As with horror and fantasy, science fiction has always been an incredibly popular genre, especially in the cinematic medium. Heck, one of the first major film productions was sci-fi, namely Georges Méliès’ Voyage dans la Lune, or A Trip to the Moon, based off the works of the godfather of science fiction himself, Jules Verne. But while sci-fi fandom is arguably the most sincere in the history of genre fiction, it has had difficulties finding acceptance among mainstream awards: in the history of the Academy Awards not a single science fiction movie has won Best Picture, though several—Inception and Gravity chief among them—have received the nomination.
Yet though these films might not win over the Academy voters as a whole, one cannot deny how well they have been received by the critical community at large. The following films are the most critically successful in the history of the sci-fi genre, as per aggregate movie review site Rotten Tomatoes.
(NOTE: percentages denote how many reviews have been positive, and while it seems that the higher the percentage is, the higher-ranked the film would be, RT also factors in the number of reviews for a given film. So while Alien and Gravity have the same percentage of positive reviews, Gravity is ranked higher because it draws from a larger sample size. Statistics!)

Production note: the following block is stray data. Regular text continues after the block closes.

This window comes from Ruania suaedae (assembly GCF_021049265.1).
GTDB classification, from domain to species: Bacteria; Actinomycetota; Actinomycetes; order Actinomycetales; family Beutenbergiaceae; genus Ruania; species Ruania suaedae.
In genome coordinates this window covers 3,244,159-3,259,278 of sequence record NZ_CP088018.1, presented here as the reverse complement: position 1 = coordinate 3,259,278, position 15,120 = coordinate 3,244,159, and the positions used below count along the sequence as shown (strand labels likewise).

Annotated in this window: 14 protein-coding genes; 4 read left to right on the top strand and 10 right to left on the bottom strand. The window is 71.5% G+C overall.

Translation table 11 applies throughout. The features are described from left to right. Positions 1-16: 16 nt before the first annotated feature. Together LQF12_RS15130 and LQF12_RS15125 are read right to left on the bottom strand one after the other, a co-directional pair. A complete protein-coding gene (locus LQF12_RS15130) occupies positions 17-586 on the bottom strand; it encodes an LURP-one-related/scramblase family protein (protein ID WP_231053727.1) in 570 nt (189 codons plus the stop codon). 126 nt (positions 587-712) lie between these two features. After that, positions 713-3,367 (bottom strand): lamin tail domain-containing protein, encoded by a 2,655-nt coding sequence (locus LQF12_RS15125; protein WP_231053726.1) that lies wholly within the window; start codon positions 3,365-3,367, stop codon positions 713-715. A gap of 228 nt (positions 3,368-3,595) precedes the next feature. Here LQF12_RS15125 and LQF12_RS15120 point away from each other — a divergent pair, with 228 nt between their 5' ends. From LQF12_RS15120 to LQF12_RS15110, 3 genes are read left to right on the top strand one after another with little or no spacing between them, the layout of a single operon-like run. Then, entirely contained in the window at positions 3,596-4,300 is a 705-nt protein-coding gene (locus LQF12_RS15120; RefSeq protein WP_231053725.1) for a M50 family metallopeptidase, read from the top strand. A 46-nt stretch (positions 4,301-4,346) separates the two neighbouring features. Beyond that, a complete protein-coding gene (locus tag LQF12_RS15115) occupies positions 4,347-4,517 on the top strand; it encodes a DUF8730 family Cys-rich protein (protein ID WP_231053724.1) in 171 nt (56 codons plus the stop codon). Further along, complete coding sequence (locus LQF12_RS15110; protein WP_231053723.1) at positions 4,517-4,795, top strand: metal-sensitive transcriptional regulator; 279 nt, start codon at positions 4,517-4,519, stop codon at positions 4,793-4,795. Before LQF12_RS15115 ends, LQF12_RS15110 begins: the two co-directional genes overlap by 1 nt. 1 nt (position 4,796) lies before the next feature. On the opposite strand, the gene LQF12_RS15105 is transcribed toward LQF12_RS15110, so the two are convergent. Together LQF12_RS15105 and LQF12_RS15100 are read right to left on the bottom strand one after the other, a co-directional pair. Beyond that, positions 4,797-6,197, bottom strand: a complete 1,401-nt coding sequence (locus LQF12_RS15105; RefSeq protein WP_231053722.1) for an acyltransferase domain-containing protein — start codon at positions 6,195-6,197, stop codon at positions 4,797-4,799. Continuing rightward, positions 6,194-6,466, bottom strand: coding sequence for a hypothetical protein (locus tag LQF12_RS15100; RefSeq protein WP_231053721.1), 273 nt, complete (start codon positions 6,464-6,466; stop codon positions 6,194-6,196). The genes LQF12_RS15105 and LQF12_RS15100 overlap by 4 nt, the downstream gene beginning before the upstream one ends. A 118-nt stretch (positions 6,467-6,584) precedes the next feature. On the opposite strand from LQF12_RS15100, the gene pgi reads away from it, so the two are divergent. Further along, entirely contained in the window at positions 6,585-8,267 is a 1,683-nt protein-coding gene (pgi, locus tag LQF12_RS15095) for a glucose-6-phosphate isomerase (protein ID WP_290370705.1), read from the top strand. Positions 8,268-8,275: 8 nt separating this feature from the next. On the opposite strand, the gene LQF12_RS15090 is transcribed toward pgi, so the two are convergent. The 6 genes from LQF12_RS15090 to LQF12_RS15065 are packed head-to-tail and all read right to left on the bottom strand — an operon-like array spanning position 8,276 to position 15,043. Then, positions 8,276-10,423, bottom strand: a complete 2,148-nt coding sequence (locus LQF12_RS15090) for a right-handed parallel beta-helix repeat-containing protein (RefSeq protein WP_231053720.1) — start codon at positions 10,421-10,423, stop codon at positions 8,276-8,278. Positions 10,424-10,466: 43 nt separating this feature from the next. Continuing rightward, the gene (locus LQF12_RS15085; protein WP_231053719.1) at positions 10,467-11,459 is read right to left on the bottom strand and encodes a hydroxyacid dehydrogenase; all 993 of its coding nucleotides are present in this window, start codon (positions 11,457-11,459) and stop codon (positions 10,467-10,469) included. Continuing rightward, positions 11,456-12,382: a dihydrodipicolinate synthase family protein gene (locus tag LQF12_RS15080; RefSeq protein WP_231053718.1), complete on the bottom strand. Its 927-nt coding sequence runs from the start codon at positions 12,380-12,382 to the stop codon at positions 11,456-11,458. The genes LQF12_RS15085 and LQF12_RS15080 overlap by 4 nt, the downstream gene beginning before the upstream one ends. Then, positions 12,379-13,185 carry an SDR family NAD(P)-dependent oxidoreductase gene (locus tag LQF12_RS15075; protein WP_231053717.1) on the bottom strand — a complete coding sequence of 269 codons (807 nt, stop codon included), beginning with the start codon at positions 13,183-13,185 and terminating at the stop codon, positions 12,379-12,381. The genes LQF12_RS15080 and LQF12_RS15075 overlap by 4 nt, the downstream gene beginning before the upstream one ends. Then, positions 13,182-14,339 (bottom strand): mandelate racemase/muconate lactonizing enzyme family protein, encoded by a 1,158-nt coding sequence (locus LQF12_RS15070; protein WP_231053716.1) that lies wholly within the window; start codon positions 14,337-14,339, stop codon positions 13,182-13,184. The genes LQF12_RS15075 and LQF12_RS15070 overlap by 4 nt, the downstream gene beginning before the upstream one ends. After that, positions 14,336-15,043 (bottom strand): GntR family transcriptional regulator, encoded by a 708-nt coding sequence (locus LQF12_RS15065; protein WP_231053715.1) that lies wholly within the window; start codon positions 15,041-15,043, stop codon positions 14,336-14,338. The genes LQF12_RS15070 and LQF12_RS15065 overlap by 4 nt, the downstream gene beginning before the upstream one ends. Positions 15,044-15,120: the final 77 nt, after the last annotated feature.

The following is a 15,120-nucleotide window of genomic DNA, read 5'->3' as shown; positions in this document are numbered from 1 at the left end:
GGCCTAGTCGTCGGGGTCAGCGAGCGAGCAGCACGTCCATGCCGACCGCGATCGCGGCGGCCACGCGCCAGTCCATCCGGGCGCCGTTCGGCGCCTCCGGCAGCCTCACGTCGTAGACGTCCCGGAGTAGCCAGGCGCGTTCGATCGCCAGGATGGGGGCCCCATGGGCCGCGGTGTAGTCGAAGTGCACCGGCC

10 Forbidden Planet, Fred M. Wilcox, 1956 – 98%
9 Aliens, James Cameron, 1986 – 98%
8 Star Wars: Episode V – The Empire Strikes Back, Irvin Kershner, 1980 – 96%
7 The Terminator, James Cameron, 1984 – 100%
6 WALL-E, Andrew Stanton, 2008 – 96%
5 Star Trek, J.J. Abrams, 2009 – 95%
4 Alien, Ridley Scott, 1979 – 97%
3 E.T. the Extra-Terrestrial, Steven Spielberg, 1982 – 98%
2 Gravity, Alfonso Cuarón, 2013 – 97%
1 Metropolis, Fritz Lang, 1927 – 100%
Rotten Tomatoes’ highest-rated sci-fi film was a masterpiece of the early silent era, depicting classism in a sprawling dystopian city. Among its many distinctions, Metropolis features one of the first depictions of a robot in fiction and also utilized miniatures to depict the sweeping urban centre.
Though it received a mixed reception upon its release, even from sci-fi giant H.G. Wells, it is now considered one of the most ground breaking films in all of cinema, with the late Roger Ebert arguing that its social message is more powerful today than it was for contemporary society.
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